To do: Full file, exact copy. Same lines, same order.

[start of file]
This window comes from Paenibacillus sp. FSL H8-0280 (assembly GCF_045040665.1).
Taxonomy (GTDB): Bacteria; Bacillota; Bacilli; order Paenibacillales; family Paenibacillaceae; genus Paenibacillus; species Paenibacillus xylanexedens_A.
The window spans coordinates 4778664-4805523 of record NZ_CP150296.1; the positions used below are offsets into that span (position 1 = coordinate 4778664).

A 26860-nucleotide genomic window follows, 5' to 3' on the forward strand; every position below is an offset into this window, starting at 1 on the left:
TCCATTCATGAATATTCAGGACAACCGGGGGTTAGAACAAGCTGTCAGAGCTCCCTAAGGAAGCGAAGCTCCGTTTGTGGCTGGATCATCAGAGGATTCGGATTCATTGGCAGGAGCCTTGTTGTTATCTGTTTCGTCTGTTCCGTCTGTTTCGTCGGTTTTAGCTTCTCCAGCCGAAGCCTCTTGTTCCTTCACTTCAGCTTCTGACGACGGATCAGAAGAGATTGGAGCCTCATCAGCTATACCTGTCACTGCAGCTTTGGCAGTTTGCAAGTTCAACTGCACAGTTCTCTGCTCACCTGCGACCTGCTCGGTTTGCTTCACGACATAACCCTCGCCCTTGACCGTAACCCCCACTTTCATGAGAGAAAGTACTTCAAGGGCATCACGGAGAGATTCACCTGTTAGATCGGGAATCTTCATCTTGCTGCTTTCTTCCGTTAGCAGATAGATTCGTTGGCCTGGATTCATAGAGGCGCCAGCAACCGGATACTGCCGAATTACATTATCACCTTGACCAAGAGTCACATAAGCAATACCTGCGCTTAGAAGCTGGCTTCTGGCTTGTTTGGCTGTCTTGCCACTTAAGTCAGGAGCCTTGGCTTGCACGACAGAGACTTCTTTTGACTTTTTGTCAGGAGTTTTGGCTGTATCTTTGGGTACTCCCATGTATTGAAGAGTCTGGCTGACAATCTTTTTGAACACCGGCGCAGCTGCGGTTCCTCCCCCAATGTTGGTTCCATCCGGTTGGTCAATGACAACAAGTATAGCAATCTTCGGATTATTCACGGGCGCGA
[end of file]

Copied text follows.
This window comes from Paenibacillus sp. FSL H8-0280 (assembly GCF_045040665.1).
Taxonomy (GTDB): Bacteria; Bacillota; Bacilli; order Paenibacillales; family Paenibacillaceae; genus Paenibacillus; species Paenibacillus xylanexedens_A.
The window spans coordinates 4778664-4805523 of record NZ_CP150296.1; the positions used below are offsets into that span (position 1 = coordinate 4778664).

A 26860-nucleotide genomic window follows, 5' to 3' on the forward strand; every position below is an offset into this window, starting at 1 on the left:
TCCATTCATGAATATTCAGGACAACCGGGGGTTAGAACAAGCTGTCAGAGCTCCCTAAGGAAGCGAAGCTCCGTTTGTGGCTGGATCATCAGAGGATTCGGATTCATTGGCAGGAGCCTTGTTGTTATCTGTTTCGTCTGTTCCGTCTGTTTCGTCGGTTTTAGCTTCTCCAGCCGAAGCCTCTTGTTCCTTCACTTCAGCTTCTGACGACGGATCAGAAGAGATTGGAGCCTCATCAGCTATACCTGTCACTGCAGCTTTGGCAGTTTGCAAGTTCAACTGCACAGTTCTCTGCTCACCTGCGACCTGCTCGGTTTGCTTCACGACATAACCCTCGCCCTTGACCGTAACCCCCACTTTCATGAGAGAAAGTACTTCAAGGGCATCACGGAGAGATTCACCTGTTAGATCGGGAATCTTCATCTTGCTGCTTTCTTCCGTTAGCAGATAGATTCGTTGGCCTGGATTCATAGAGGCGCCAGCAACCGGATACTGCCGAATTACATTATCACCTTGACCAAGAGTCACATAAGCAATACCTGCGCTTAGAAGCTGGCTTCTGGCTTGTTTGGCTGTCTTGCCACTTAAGTCAGGAGCCTTGGCTTGCACGACAGAGACTTCTTTTGACTTTTTGTCAGGAGTTTTGGCTGTATCTTTGGGTACTCCCATGTATTGAAGAGTCTGGCTGACAATCTTTTTGAACACCGGCGCAGCTGCGGTTCCTCCCCCAATGTTGGTTCCATCCGGTTGGTCAATGACAACAAGTATAGCAATCTTCGGATTATTCACGGGCGCGA